When is the proper time of pruning for flowering trees and shrubs? Part of the answer depends on whether the time of flowering is in the early spring or later in the season. As a general rule of thumb, prune flowering trees and shrubs immediately after flowering.
Pruning correctly is important in maintaining the health and vigor of your landscape plants. Proper pruning helps to maintain the shape and form of your plants, helps to remove any unwanted growth, allows for the removal of any diseased or broken branches and helps to stimulate new growth and better flowering. Not all trees and shrubs require regular pruning but if implemented it should be done correctly and at the right time of year (See Listing Below.)
Early spring bloomers formed their buds in early fall the season before on old wood. Pruning these plants before flowering in spring will result in cutting off the buds and decreased bloom. Varieties of trees and shrubs that bloom earlier in the season (prior to the end of June) should be pruned immediately after flowering in late spring/summer. These plants include: Flowering Dogwood, Forthysia, Flowering Crabapple, Flowering Cherry, Flowering Plum, Vibernum, Weigela, Magnolia, Wisteria, Mock Orange, Lilac, Rhododendron, Azalea and Bigleaf Hydrangea (Hydrangea macrophylla.)
Trees and shrubs that flower after the end of June develop their buds on the new wood of the season and should be pruned in late winter to early spring (late March-early April). During this time the trees are dormant and it is easier to see before new growth starts. Since these varieties form buds on the new wood of the season they can be pruned before buds set. Examples of flowering shrubs that should be pruned while still dormant include: Crape Myrtle, Bradford Pear, Buddleia (Butterfly Bush), Knock Out Roses, Stewartia Abelia, Spirea (except Bridal Wreath) and some varieties of Hydrangea such as Peegee (Hydrangea paniculata ‘Grandiflora’) and Endless Summer Hydrangea macrophylla 'Bailmer'). 'Annabelle' also blooms on new wood and can be pruned in early spring.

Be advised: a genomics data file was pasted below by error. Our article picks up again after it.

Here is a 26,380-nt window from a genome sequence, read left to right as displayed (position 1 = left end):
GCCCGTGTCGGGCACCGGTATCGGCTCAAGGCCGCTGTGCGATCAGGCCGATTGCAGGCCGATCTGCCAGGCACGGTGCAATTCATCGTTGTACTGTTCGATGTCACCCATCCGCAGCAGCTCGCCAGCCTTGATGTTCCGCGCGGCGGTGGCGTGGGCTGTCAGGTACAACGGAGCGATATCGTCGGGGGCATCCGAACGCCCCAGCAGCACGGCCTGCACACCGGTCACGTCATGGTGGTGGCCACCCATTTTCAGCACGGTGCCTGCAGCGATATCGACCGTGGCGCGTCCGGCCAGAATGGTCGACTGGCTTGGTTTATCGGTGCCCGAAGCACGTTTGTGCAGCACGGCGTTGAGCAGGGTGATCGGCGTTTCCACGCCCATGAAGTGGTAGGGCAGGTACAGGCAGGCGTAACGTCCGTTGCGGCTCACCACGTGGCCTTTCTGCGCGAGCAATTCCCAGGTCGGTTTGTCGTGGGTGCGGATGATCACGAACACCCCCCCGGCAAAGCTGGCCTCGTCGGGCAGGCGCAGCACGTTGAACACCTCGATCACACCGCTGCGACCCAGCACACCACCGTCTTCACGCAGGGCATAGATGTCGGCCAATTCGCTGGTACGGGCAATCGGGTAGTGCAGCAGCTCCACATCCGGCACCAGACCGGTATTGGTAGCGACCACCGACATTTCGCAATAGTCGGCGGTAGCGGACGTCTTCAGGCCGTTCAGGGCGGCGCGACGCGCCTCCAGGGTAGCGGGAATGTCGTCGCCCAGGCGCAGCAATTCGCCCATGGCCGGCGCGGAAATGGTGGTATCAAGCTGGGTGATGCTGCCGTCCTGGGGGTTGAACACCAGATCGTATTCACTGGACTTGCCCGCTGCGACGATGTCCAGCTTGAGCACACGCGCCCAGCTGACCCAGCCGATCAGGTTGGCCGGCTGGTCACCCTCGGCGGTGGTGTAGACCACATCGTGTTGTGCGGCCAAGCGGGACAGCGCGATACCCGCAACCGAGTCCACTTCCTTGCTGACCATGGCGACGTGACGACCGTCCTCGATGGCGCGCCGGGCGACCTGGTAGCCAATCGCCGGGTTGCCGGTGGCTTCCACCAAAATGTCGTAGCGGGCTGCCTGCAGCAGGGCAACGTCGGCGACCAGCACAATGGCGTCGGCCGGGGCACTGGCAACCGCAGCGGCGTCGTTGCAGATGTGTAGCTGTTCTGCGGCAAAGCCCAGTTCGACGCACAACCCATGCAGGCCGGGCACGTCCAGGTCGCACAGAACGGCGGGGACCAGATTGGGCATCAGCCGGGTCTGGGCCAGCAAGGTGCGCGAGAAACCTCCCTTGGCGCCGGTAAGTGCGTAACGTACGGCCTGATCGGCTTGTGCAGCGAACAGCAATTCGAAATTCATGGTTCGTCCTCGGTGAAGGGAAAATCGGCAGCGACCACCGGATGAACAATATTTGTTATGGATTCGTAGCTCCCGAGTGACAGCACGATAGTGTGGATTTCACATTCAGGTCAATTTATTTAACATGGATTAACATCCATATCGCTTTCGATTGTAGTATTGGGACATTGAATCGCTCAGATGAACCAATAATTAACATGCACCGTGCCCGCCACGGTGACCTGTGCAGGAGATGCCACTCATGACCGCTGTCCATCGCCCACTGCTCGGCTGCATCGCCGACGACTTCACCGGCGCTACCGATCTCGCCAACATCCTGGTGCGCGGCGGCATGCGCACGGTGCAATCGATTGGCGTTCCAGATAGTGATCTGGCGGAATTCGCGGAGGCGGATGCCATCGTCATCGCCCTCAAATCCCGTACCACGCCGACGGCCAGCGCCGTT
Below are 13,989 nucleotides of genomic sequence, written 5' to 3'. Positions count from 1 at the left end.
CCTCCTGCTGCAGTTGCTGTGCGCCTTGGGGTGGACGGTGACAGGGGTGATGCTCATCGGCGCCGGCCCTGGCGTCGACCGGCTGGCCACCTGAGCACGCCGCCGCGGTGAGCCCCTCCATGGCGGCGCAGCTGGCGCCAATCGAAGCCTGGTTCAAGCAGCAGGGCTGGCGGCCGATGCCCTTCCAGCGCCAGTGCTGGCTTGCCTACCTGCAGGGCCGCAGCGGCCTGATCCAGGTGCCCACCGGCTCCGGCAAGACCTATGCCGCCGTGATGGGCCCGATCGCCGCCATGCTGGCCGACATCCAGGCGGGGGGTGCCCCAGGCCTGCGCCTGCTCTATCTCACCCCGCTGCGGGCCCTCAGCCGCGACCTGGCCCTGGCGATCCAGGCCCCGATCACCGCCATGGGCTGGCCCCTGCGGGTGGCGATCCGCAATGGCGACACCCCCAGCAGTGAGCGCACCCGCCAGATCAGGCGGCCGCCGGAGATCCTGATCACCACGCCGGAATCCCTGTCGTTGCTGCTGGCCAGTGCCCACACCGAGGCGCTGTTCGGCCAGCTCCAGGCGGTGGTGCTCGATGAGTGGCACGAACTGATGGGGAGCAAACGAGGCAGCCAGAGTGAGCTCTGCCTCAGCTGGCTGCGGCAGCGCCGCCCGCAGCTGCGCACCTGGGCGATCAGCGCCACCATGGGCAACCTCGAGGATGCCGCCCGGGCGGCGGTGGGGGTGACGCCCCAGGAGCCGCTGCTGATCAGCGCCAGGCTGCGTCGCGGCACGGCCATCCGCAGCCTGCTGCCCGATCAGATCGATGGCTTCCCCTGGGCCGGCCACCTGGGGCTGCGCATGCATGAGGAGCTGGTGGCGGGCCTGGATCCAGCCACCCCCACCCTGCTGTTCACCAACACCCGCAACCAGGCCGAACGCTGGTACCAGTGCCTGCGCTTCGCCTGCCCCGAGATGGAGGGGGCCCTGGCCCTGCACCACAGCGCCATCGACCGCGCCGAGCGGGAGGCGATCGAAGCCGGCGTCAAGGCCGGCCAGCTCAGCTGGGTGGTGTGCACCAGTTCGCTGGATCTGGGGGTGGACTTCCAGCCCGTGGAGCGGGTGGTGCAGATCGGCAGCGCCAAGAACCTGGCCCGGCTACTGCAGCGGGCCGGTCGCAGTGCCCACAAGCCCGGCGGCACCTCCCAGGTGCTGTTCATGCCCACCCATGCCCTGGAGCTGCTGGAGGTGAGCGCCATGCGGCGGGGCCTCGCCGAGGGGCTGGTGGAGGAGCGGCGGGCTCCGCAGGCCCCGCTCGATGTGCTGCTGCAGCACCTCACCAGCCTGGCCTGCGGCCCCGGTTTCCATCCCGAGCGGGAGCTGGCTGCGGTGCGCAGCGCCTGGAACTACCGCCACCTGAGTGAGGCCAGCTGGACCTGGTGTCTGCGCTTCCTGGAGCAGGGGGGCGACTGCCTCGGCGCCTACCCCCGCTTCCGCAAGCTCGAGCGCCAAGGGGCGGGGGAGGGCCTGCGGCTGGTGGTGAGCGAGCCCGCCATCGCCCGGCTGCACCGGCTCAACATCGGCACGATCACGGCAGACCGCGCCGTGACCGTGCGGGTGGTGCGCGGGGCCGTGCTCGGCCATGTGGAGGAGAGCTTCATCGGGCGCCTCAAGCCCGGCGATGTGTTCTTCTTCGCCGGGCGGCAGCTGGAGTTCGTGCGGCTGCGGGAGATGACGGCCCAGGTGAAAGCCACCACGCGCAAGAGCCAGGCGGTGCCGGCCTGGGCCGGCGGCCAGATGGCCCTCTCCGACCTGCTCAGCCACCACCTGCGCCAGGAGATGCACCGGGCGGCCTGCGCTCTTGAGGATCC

￼Often hardwood trees will sprout straight vertical branches from the base of the plant or roots called "suckers" or "water sprouts" that can interfere with the growth of other parts of the tree. I often find it to be much easier to prune off these shoots while the tree is still dormant and the framework of the tree is visible. This procedure is best done in late winter/early spring (late March). If done later than November or December, pruning could spark the tree to develop new growth that would not have enough time to "harden off" before winter. Crape Myrtles and Magnolias are two trees that do not require much routine pruning but frequently send up "water sprouts". Even though you may be tempted to prune these growths in late fall, resist the temptation and wait until late winter/early spring when it is healthier for the tree.
PRUNE IN LATE SPRING (After Bloom)
- Flowering Dogwood
- Flowering Crabapple
- Flowering Cherry
- Flowering Plum
- Mock Orange
- Bigleaf Hydrangea
PRUNE IN LATE WINTER /EARLY SPRING (While Dormant)
- Bradford or Cleveland Select Pear
- Butterfly Bush
- Knock Out Roses
- Spirea (except 'Bridal Wreath') '
- Peegee' Hydrangea
- 'Endless Summer' Hydrangea
- 'Annabelle' Hydrangea
Flowering trees and shrubs are a wonderful asset to have in your garden and with proper maintenance they will continue to add years of bloom and color to your landscape.